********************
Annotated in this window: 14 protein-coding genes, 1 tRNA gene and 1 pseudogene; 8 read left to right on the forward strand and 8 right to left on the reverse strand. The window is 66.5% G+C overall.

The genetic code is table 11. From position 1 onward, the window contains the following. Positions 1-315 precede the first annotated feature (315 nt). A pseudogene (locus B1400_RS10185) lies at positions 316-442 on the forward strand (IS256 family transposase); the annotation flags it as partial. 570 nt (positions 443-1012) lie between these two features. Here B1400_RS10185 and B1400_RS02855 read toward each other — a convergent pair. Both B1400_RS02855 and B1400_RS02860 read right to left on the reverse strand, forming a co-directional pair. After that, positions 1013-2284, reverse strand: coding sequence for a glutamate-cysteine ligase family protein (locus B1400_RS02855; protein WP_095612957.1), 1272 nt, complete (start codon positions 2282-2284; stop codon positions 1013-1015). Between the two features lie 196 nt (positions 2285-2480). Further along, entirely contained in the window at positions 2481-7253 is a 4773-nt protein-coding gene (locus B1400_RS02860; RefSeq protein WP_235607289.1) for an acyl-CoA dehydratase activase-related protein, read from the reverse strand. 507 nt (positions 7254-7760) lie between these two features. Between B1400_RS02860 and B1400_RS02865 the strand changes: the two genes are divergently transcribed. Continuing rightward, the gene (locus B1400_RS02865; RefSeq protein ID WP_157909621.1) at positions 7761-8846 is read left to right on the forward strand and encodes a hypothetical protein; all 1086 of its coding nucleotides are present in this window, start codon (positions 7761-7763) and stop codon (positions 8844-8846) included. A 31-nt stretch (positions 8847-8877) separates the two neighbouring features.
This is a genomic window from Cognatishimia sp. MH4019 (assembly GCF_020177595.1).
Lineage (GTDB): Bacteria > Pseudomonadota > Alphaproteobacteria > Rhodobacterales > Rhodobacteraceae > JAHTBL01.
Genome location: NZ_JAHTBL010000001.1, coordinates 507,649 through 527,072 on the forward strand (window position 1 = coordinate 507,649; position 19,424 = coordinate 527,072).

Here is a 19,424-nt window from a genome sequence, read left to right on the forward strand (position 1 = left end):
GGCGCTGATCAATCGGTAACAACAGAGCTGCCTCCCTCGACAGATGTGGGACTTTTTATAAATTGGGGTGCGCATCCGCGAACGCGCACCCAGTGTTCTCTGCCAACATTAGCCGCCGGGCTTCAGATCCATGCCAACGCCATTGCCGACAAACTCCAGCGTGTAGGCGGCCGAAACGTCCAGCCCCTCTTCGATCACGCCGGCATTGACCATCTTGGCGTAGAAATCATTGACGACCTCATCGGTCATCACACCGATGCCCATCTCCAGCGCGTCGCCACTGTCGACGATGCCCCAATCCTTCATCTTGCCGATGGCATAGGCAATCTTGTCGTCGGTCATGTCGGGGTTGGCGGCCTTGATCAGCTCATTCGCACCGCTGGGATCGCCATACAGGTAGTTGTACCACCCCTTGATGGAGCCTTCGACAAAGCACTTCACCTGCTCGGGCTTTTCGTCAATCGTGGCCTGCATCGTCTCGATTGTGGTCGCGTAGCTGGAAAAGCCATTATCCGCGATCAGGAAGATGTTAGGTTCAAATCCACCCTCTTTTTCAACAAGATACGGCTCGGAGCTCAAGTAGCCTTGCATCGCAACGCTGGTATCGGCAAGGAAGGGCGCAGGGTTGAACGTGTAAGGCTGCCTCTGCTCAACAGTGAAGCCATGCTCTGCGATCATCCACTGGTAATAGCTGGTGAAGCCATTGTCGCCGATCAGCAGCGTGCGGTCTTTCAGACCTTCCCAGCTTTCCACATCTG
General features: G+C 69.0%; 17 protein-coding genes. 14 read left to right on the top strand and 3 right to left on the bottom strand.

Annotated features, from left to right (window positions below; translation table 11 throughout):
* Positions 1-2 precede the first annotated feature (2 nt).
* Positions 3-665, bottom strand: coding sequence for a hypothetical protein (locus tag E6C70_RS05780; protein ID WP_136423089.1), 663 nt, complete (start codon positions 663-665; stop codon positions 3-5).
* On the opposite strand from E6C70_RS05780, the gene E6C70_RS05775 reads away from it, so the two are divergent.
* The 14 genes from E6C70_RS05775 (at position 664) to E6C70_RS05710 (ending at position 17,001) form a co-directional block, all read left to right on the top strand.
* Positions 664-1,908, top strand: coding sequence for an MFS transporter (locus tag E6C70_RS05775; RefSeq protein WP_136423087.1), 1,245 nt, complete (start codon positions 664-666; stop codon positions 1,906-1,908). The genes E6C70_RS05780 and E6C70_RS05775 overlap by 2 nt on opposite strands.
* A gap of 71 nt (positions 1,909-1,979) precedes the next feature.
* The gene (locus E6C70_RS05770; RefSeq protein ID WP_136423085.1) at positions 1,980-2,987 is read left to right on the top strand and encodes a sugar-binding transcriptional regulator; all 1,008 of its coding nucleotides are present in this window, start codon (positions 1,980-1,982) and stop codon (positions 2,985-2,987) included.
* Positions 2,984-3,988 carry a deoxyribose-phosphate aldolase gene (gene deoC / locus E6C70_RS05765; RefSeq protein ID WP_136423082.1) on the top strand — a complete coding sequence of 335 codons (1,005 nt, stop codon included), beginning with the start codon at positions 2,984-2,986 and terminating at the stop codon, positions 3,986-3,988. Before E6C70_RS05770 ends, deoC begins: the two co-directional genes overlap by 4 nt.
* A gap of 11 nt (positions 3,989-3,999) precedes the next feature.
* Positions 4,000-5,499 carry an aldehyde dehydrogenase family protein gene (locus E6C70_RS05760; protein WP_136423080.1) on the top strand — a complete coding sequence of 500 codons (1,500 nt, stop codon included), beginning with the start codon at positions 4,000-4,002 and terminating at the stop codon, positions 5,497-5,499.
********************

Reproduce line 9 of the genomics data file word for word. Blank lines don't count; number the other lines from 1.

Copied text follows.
Annotated features, from left to right (window positions below; translation table 11 throughout):